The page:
Written by Dr Paul Andell.
Concerns regarding the exploitation of vulnerable young people across the country have recently been reported in the UK national press. These reports are predicated by empirical research studies indicating real changes to drug dealing networks known as 'County Lines' (Windle and Briggs 2015, Coomber 2015, Disley and Liddle 2016, Hallworth 2016, Andell and Pitts 2017 & 2018, Whittaker 2017). Hallworth (2016) provides a useful description of ‘County Lines’ which "can be understood as the migration of gangs from their home area into a new geographical setting, with the objective of establishing a new physical and organisational base, from which to transplant the values and business models of their gang" (pg.16).
Analysis undertaken by the National Crime Agency (NCA; 2015, 2017) assess the risks from County lines as a national threat. In its Intelligence Assessment, County Lines, Gangs, and Safeguarding,(2015) the NCA describe the way street gangs, exploit vulnerable younger adolescents in both the major cities and out of town locations, distribute narcotics across wide swathes of the country using vulnerable children and young people. In the National Briefing on County Lines Violence, Exploitation and Drug Supply (NCA 2017) it is suggested that County line drug dealing networks now affects most of the country. More about the current threat can be found here https://www.nationalcrimeagency.gov.uk/who-we-are/publications/257-county-lines-drug-supply-vulnerability-and-harm-2018/file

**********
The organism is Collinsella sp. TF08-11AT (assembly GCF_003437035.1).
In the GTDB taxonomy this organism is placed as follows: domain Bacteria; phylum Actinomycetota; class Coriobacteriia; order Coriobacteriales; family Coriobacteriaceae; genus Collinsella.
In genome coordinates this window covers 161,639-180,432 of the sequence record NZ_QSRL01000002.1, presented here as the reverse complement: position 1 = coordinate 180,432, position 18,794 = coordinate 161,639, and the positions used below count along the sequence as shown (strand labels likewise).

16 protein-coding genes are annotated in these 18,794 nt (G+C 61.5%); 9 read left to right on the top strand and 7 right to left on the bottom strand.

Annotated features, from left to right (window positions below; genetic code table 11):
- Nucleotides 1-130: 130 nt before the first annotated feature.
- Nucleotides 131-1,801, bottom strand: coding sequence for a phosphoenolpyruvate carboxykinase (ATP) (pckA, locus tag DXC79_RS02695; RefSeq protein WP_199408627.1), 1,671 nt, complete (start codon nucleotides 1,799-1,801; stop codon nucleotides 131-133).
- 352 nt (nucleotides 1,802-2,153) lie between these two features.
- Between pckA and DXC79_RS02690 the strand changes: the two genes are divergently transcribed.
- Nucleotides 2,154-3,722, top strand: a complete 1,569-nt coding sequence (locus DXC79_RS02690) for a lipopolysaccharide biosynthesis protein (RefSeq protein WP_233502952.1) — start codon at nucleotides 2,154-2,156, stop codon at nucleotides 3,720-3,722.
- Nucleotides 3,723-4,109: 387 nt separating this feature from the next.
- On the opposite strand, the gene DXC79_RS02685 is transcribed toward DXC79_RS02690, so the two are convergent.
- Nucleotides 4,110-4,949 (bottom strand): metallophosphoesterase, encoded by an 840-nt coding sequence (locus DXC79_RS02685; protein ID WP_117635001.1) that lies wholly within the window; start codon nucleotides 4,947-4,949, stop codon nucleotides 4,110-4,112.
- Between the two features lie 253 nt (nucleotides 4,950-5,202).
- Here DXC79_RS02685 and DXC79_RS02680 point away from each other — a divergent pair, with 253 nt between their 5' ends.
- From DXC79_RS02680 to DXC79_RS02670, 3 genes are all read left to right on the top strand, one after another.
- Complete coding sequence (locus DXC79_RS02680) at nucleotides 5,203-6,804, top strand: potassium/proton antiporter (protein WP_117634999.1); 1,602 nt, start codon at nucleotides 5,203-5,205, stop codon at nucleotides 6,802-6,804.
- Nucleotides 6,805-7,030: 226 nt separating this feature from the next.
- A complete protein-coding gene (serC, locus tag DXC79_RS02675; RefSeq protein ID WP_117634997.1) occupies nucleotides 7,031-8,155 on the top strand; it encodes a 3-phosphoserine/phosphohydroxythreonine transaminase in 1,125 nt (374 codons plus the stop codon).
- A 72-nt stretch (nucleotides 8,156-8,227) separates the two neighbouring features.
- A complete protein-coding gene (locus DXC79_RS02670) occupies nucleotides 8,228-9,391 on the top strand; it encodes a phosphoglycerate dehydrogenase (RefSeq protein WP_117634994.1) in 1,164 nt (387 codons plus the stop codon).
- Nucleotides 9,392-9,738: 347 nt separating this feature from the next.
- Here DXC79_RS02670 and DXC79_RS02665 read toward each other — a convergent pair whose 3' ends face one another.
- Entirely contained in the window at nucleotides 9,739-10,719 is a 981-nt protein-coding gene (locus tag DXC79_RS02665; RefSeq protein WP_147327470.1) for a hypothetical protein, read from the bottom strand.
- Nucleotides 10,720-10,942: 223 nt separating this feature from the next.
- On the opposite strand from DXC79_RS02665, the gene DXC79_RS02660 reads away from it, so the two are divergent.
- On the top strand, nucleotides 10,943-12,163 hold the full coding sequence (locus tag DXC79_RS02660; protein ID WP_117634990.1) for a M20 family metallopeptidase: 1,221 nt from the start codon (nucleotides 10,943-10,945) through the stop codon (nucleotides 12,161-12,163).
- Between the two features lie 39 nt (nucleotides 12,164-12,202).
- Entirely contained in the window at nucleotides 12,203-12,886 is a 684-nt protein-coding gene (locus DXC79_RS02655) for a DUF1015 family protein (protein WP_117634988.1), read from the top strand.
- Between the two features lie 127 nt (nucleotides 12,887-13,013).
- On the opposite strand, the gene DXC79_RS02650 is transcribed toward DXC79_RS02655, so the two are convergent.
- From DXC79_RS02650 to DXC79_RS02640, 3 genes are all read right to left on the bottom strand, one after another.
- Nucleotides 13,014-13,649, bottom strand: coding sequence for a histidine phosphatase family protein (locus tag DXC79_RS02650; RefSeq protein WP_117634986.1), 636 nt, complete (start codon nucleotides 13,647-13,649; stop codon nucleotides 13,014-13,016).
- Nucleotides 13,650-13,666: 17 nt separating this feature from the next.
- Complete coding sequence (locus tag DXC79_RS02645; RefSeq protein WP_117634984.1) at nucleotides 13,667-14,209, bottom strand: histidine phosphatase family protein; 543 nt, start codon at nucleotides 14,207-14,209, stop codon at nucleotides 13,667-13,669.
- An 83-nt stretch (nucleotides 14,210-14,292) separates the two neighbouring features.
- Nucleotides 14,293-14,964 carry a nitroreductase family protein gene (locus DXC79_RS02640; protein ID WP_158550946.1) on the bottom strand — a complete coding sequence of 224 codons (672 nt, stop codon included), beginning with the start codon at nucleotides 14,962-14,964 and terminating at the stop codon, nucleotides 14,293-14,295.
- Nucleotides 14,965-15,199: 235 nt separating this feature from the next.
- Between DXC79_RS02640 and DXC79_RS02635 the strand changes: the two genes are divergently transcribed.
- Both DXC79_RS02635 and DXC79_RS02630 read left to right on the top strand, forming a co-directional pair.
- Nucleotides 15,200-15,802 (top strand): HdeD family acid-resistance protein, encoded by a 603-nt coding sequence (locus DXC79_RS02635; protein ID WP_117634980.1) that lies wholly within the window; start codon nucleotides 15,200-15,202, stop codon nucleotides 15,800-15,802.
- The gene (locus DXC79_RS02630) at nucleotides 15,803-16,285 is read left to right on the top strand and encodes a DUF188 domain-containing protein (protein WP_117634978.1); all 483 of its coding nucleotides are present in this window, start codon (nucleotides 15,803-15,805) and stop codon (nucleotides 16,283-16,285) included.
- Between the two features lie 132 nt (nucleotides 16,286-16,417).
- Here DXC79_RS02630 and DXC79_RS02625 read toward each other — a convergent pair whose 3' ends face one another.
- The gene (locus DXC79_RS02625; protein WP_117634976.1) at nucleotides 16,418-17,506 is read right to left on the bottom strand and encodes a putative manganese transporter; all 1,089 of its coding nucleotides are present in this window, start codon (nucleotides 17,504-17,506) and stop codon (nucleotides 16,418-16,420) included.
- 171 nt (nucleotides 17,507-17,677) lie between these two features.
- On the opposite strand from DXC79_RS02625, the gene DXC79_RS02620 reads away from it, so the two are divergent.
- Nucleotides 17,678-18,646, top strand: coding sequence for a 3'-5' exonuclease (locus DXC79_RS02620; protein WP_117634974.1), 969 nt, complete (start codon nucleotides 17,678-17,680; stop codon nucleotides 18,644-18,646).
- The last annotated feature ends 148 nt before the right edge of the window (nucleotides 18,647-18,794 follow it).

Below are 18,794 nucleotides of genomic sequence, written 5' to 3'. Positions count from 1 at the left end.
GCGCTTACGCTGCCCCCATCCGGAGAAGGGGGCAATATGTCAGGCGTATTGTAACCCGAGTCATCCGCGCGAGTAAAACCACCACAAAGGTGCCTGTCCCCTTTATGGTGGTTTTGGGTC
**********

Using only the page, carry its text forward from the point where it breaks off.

However, it was only a few years prior that reports of violence associated with English gangs was viewed as media exaggerations, described as, "a creative adaptation to the mundane reality of street life…Given the thrills attached, young men can reconstruct these mundane conflicts into the stuff of legend - which adults and documentary film makers are apt to accept all too seriously." (Hallsworth and Young, Getting Real About Gangs, Criminal Justice Matters 55, 2004 pp 12).